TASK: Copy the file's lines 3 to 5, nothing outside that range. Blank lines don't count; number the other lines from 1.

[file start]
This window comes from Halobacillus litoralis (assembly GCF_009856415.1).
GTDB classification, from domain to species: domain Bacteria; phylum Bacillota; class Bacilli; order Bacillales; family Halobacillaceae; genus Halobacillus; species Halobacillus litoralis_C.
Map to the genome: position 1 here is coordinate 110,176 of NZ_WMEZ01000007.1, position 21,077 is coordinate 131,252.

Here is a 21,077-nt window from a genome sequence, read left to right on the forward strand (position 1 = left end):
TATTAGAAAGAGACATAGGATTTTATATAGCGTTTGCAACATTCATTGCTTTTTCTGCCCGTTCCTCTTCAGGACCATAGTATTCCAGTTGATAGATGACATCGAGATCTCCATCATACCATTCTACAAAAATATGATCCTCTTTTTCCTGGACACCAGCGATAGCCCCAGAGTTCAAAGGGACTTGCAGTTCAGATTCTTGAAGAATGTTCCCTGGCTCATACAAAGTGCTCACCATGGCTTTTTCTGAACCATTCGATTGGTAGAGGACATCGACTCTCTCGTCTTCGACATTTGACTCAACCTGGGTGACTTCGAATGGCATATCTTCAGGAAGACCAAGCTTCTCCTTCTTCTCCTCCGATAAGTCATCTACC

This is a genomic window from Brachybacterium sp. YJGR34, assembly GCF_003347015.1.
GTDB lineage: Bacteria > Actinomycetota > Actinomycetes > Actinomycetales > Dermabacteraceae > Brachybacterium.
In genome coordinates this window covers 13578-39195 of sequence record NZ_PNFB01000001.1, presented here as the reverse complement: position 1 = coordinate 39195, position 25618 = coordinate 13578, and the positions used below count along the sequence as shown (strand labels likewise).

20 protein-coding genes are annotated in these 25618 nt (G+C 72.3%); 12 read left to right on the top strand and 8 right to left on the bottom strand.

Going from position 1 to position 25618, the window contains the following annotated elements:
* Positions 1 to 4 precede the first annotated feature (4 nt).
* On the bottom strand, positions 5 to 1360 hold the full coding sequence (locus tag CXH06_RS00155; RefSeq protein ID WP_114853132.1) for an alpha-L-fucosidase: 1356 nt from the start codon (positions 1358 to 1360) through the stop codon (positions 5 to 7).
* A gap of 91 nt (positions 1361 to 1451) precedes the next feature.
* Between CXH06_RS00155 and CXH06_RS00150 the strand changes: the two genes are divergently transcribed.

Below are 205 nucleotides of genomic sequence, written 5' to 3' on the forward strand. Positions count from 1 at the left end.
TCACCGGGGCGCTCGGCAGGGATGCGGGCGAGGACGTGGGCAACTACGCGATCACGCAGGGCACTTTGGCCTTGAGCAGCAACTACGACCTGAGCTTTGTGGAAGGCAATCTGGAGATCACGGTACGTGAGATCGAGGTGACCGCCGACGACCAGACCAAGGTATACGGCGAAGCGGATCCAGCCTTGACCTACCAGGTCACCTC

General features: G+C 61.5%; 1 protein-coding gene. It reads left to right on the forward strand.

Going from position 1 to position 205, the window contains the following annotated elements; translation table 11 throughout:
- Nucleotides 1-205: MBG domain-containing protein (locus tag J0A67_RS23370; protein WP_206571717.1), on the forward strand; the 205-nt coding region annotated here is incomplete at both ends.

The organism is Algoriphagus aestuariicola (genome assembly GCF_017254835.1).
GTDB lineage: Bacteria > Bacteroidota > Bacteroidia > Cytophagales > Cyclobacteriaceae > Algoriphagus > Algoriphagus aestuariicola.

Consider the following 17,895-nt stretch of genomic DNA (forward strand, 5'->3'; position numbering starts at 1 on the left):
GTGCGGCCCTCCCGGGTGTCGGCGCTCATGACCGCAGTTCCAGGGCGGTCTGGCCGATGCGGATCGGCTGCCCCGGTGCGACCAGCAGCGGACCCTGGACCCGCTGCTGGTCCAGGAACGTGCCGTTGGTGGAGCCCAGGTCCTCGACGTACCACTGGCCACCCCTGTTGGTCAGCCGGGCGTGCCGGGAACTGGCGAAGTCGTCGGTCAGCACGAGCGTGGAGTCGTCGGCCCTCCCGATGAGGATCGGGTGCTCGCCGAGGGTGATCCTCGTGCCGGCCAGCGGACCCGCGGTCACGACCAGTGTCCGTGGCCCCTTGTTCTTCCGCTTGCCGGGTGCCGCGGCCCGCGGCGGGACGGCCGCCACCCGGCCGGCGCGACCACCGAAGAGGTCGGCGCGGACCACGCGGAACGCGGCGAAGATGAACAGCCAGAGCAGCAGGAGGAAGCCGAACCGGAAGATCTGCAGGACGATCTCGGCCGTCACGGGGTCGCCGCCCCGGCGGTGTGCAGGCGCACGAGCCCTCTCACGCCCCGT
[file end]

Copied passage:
Map to the genome: position 1 here is coordinate 110,176 of NZ_WMEZ01000007.1, position 21,077 is coordinate 131,252.

Here is a 21,077-nt window from a genome sequence, read left to right on the forward strand (position 1 = left end):
TATTAGAAAGAGACATAGGATTTTATATAGCGTTTGCAACATTCATTGCTTTTTCTGCCCGTTCCTCTTCAGGACCATAGTATTCCAGTTGATAGATGACATCGAGATCTCCATCATACCATTCTACAAAAATATGATCCTCTTTTTCCTGGACACCAGCGATAGCCCCAGAGTTCAAAGGGACTTGCAGTTCAGATTCTTGAAGAATGTTCCCTGGCTCATACAAAGTGCTCACCATGGCTTTTTCTGAACCATTCGATTGGTAGAGGACATCGACTCTCTCGTCTTCGACATTTGACTCAACCTGGGTGACTTCGAATGGCATATCTTCAGGAAGACCAAGCTTCTCCTTCTTCTCCTCCGATAAGTCATCTACC